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ANTI-POLITICAL

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Entering her 10th year in teaching this fall, Junior High School Teacher is starting to think about the future—i.e., does she see herself being a teacher for the next 10 years? On the pro side, she views teaching as “the most important contribution I’ve made so far in my life. … I’ve made a difference as a teacher.”

But there’s a major con: She feels she’s being worn down by the “political climate of teaching”—which, for her, primarily takes the form of mandated, one-size-fits all curricula:

Last year I threw out almost every thing I'd ever created to teach from [a prescribed textbook]. I kept to the schedule, even when it made no sense. I spent at least one class period a week on spelling, because that's the area administration decided upon which we would focus. More than halfway through the year, the English chair decided we would adopt the Sheri Henderson way of teaching writing, and we had no say in that decision. So, yet again, I threw out something (this time, something not even well-tried) for the newest "solution."

She goes on to lament the trend toward uniformity in education:

I think most people, at least most thinking people, agree that giving everyone the exact same education is not giving everyone a fair education, yet that's what's happening. This crap about being on the same page on the same day in every eighth grade classroom in the district is actually being given consideration.

One thing’s for sure: It would be a shame if politics and the associated top-down mandates drove a veteran teacher like JHS (and who knows how many others?) out of the profession she loves.

20 Comments

I agree it would be very sad if excellent teachers left the teaching field because of mandates from above. I fear that too many people equate standards with standardization. Certainly all students should be encouraged and expected to succeed. However, all students succeed in different ways. Different strategies will help different students achieve objectives. When we forget this we might as well forget education.

Andrew Pass
http://www.Pass-Ed.com/blogger.html

Wow really sad thought. I am a student in college finishing up my degree in teaching. I worry if this is a common thing in most school districts or is this school district she finds herself in just overbearing and not allowing the teachers to use the most appropriate teaching stratagy for their classroom environment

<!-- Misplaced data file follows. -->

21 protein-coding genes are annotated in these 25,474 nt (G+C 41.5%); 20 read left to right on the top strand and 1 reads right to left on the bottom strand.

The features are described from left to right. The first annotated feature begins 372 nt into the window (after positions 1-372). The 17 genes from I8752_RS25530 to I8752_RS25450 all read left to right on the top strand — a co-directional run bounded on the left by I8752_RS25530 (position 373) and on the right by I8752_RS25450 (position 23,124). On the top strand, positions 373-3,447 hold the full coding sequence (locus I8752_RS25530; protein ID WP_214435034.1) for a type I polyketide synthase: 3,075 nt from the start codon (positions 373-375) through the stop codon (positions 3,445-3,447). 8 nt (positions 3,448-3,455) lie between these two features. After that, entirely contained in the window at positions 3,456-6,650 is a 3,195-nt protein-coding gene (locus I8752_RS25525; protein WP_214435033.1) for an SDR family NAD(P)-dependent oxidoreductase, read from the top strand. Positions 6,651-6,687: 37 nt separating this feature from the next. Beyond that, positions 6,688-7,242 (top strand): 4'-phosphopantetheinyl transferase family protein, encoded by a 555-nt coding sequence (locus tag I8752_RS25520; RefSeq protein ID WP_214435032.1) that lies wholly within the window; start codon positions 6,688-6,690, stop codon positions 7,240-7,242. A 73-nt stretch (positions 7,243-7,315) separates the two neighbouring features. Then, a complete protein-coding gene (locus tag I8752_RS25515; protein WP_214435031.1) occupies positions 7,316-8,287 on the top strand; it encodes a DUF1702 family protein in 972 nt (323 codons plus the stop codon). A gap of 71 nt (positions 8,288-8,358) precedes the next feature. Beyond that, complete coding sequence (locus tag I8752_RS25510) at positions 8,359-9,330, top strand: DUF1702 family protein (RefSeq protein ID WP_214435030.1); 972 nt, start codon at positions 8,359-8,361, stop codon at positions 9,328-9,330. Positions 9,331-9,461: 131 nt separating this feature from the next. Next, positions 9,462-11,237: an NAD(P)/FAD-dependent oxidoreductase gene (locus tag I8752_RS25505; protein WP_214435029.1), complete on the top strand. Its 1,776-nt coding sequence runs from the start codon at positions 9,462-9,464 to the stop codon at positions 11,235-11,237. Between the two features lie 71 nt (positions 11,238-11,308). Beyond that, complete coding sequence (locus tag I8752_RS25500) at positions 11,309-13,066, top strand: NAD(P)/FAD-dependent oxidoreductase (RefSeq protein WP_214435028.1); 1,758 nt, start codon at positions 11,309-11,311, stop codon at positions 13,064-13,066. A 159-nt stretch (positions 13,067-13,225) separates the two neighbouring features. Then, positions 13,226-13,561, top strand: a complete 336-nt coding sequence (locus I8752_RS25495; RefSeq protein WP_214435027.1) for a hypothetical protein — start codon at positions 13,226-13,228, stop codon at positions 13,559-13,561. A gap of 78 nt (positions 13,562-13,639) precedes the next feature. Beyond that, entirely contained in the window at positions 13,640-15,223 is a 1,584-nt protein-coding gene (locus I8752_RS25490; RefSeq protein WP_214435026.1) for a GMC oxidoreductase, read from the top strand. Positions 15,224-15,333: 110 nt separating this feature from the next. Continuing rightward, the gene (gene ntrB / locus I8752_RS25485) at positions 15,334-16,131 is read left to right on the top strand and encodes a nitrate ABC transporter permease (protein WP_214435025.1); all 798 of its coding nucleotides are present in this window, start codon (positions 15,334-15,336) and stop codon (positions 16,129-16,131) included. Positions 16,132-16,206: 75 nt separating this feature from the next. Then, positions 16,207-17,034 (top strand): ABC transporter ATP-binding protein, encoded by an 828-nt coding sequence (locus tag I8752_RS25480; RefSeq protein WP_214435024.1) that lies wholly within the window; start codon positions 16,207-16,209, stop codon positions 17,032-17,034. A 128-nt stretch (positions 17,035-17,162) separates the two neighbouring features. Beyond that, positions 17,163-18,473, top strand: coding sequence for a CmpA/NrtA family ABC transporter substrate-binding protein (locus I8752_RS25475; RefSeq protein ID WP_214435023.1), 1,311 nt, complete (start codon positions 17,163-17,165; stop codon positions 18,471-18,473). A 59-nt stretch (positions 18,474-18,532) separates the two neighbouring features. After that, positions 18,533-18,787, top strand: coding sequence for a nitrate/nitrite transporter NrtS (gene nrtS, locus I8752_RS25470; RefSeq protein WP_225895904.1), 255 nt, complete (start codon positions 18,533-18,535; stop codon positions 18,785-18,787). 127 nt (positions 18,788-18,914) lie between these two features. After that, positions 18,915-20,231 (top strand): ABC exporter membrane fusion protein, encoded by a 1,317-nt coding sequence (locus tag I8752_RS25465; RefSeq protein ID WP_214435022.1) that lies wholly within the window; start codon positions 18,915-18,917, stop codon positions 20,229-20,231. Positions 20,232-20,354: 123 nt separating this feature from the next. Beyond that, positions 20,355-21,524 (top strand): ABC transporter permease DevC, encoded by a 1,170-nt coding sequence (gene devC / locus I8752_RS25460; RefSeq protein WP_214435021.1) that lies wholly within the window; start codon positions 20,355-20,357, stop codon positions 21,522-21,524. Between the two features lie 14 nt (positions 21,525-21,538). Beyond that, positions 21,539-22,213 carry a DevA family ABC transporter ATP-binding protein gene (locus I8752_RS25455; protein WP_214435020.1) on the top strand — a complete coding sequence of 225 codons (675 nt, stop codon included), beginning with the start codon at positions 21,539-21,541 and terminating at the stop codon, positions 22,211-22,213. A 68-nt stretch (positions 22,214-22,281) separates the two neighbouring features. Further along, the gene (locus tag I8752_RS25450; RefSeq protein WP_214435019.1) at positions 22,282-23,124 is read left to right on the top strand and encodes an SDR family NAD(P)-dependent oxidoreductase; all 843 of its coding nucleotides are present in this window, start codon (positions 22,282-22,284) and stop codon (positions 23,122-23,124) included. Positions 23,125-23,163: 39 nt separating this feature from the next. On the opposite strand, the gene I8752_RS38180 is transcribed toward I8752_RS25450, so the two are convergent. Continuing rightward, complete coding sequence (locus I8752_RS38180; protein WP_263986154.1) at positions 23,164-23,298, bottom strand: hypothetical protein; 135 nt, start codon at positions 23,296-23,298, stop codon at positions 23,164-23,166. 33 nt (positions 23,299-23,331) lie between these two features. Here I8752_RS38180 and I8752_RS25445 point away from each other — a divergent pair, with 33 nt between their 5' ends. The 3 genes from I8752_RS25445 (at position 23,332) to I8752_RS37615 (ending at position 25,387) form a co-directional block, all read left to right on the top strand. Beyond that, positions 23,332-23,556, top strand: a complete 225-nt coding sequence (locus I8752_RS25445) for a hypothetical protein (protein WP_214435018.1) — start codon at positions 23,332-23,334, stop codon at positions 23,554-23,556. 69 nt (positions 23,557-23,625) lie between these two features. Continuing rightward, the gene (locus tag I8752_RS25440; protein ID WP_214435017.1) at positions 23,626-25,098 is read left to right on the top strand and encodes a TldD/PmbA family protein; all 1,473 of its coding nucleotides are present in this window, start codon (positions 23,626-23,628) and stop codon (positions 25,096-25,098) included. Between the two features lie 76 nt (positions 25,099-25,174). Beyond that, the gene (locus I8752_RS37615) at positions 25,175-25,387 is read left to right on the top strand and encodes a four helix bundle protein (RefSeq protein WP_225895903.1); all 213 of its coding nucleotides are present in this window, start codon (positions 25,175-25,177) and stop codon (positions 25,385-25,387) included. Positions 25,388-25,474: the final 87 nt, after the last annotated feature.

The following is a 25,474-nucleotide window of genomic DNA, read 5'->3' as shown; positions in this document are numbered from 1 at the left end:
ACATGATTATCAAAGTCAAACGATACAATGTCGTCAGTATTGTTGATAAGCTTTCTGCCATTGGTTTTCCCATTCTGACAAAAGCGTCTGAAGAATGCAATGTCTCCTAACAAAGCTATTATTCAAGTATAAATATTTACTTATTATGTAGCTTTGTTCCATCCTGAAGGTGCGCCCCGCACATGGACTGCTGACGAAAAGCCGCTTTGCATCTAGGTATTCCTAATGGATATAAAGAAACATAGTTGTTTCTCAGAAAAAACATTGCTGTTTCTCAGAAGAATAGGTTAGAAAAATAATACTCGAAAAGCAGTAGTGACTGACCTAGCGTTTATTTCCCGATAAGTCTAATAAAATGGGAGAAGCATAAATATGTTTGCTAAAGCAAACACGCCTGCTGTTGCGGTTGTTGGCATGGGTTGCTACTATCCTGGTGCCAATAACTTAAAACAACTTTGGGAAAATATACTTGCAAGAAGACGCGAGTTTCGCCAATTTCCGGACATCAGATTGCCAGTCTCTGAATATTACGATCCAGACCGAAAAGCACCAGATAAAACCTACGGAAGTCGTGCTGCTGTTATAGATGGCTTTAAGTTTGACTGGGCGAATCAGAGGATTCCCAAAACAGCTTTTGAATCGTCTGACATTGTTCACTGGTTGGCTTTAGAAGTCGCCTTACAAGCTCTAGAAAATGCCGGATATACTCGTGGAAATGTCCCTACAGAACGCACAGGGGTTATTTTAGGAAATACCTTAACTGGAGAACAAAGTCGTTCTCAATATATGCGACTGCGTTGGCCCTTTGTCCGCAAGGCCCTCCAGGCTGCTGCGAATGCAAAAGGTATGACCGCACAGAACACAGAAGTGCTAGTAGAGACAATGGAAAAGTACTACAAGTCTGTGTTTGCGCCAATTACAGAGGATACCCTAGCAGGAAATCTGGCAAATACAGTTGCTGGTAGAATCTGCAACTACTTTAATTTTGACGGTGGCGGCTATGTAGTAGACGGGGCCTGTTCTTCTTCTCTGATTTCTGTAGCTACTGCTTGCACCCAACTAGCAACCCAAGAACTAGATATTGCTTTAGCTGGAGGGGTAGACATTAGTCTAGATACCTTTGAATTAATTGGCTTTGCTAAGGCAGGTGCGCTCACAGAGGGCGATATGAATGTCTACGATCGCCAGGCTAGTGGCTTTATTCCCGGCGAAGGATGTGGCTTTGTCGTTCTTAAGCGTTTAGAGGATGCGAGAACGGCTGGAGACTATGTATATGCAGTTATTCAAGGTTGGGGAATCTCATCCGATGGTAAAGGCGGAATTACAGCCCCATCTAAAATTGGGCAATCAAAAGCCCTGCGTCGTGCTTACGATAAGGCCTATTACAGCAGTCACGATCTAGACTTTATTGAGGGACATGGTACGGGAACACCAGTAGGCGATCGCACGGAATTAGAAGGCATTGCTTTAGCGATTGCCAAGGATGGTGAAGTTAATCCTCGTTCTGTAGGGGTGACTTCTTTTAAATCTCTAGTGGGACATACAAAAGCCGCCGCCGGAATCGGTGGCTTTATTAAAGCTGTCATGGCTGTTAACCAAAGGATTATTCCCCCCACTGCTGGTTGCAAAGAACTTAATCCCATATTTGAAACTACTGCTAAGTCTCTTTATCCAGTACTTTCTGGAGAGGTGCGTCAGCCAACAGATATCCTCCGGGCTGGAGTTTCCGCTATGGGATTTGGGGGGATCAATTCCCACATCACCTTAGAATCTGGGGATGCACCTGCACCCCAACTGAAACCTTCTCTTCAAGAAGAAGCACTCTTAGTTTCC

I am a future junior high math teacher. In two years I will have my own classroom and the "politics" side of teaching concerns me as well. As much as I want to abide by the district's guidlines, I want to be able to teach my classroom to their best learning ability. Each student learns differently and as teachers, we should do our best to teach to their ability. I hope that this teacher will choose to stay in the profession, its a great rewarding one!

This is a shame, and I'm sorry to hear that there are so many districts who mandate exactly how a teacher is to teach the curriculum. Our school is exactly the opposite and that too is causing me some concerns. Our district wants each child to be taught in the manner that will most benefit that student. I am a high school science teacher and in a day's time I usually have 120 students. The administration wants us to "reach every student" so that could potentially mean 120 different assignments. Not only are we to specialize our teaching we are then going to be required to keep a record of what we are doing different for each student. This sounds like a real paperwork nightmare to me.
Kim

Veteral teachers find ways to maneuver around mandates from above. Spelling once a week? Find a way to make it valuable and fun. Don't throw out those great lessons! Make them fit into the "day of the week" mandate. No one has the time to check up on you every day of the year. And teachers stay, administrators move up or out. I have been in the same high school 14 years, and have worked under five principals and countless asst. principals. The only thing that's important is doing what's right for students; that argument will usually trump all others. If not, wait a year, and a new regime will take over with a new host of teacher guidelines. In the final analysis, you only need to answer to yourself and your students.

Oops---I meant "veteran teachers."

I'm a veteran inner city high school teacher who just turned down prestigious positions. But I don't have to put up with the standardization. The younger teachers are intimidiated into the top down scripted approach, but I make sure that principals don't try it with me.

I collaborate, I encourage young teachers, I'm no prima donna (sp?, and I always seek compromise. But, my administrators know that I would fight to the end (probably of both their carrers and my own) if they try to micro-manage me. I don't want to sound combative, but the best defense is a willingness to fight like a mama bear for my kids. If they fire me, it would be frontpage news.

John

I'm a veteran inner city high school teacher who just turned down prestigious positions. But I don't have to put up with the standardization. The younger teachers are intimidiated into the top down scripted approach, but I make sure that principals don't try it with me.

I collaborate, I encourage young teachers, I'm no prima donna (sp?, and I always seek compromise. But, my administrators know that I would fight to the end (probably of both their carrers and my own) if they try to micro-manage me. I don't want to sound combative, but the best defense is a willingness to fight like a mama bear for my kids. If they fire me, it would be frontpage news.

John